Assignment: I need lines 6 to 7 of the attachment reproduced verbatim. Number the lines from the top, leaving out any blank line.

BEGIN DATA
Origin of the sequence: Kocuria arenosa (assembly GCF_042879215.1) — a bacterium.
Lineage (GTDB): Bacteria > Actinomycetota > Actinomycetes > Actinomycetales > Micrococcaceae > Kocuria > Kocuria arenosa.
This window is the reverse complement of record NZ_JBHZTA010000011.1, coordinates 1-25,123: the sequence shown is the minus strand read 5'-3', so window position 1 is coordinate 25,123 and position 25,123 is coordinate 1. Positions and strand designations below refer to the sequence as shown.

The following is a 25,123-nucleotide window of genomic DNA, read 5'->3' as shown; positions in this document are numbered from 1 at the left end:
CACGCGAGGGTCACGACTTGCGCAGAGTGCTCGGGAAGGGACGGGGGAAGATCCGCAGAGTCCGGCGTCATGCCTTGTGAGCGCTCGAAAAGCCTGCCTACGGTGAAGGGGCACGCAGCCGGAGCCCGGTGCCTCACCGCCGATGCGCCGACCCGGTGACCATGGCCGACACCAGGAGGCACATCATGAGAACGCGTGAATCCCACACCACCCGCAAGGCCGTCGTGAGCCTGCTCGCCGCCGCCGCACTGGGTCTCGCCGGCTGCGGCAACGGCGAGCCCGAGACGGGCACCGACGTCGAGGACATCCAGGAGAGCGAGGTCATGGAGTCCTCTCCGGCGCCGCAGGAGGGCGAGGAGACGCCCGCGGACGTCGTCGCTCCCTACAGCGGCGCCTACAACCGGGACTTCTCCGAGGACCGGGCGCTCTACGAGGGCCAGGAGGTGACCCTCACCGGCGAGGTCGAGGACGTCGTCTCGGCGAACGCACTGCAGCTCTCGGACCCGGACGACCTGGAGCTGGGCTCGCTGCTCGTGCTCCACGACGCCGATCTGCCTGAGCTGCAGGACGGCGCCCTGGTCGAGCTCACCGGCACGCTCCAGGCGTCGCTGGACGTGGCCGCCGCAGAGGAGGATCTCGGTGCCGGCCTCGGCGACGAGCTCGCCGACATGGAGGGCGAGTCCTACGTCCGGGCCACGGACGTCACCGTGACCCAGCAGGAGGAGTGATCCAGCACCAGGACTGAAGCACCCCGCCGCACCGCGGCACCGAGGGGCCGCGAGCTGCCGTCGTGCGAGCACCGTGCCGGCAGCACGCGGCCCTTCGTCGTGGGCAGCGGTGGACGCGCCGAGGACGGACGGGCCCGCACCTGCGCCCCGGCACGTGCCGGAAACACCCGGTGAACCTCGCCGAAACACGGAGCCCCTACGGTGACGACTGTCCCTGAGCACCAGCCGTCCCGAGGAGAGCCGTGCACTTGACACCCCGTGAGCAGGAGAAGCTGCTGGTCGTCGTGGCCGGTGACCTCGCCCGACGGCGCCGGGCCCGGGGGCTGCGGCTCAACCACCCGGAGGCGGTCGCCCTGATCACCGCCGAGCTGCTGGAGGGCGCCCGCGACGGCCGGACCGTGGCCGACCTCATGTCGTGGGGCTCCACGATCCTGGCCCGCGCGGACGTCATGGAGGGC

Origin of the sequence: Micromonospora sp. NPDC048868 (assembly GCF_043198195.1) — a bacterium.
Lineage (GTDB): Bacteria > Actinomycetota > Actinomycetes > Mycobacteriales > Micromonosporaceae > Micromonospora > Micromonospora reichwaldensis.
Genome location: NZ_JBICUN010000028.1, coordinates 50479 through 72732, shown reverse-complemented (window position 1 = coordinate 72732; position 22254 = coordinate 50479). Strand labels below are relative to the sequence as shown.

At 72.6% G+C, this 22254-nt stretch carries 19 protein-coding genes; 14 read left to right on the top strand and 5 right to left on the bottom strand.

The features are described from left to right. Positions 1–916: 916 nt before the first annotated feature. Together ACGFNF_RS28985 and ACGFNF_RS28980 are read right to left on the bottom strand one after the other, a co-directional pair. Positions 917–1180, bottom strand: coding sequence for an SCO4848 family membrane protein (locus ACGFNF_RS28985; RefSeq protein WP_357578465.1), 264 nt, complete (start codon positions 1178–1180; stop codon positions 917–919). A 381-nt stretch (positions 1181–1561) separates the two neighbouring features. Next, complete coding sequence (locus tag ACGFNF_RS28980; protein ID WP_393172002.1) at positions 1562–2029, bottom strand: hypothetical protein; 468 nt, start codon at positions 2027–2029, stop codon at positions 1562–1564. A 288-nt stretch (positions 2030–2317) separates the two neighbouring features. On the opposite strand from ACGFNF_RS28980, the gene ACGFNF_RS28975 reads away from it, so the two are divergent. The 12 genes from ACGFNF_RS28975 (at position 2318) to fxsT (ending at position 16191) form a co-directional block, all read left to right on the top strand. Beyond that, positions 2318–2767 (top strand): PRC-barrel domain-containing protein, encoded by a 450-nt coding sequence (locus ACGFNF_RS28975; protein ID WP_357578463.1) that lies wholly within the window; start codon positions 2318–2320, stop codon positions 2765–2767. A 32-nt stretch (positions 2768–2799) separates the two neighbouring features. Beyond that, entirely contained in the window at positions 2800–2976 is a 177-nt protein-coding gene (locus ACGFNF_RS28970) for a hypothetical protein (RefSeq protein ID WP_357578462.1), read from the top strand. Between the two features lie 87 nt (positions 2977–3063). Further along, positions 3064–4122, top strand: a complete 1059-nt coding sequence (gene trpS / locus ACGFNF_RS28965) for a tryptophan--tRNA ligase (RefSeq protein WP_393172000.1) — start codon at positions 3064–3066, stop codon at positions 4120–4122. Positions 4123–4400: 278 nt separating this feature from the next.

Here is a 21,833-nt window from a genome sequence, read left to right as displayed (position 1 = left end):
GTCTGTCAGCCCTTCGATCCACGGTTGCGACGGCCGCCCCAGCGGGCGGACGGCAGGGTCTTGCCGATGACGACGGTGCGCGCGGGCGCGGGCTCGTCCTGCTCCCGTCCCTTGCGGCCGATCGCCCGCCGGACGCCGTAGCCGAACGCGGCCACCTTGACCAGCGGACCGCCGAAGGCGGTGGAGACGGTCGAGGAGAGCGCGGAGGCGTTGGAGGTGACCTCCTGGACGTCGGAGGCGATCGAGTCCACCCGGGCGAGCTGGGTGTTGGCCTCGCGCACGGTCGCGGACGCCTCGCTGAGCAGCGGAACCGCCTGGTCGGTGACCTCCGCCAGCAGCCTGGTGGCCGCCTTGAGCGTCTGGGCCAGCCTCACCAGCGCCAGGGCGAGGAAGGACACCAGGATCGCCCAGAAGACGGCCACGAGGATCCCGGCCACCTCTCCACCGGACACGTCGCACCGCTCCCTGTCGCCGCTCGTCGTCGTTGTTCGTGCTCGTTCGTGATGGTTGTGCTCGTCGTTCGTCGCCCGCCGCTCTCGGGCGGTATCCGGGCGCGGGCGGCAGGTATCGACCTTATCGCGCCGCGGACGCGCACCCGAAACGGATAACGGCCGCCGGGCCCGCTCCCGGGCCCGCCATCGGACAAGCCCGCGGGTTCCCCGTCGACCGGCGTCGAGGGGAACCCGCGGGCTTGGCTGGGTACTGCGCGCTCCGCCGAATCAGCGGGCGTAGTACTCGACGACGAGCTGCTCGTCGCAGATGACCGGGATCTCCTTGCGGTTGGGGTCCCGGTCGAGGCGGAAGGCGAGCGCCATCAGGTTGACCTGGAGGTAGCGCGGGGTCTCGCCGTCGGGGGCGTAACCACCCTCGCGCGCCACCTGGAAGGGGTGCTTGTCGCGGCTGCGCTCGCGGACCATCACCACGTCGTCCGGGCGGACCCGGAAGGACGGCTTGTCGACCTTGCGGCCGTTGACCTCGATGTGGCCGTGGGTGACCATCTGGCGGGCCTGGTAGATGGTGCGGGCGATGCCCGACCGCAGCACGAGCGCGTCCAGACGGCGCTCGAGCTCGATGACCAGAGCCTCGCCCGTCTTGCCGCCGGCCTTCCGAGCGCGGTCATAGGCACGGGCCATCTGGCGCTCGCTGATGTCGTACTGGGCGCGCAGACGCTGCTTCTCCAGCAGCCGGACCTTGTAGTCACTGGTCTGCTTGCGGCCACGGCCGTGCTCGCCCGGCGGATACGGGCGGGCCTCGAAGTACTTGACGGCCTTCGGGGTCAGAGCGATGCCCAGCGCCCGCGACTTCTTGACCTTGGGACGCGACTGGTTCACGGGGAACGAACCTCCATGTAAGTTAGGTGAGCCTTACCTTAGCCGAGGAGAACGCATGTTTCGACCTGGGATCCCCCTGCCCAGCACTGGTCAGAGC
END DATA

Origin of the sequence: Micromonospora sp. NPDC048868 (assembly GCF_043198195.1) — a bacterium.
Lineage (GTDB): Bacteria > Actinomycetota > Actinomycetes > Mycobacteriales > Micromonosporaceae > Micromonospora > Micromonospora reichwaldensis.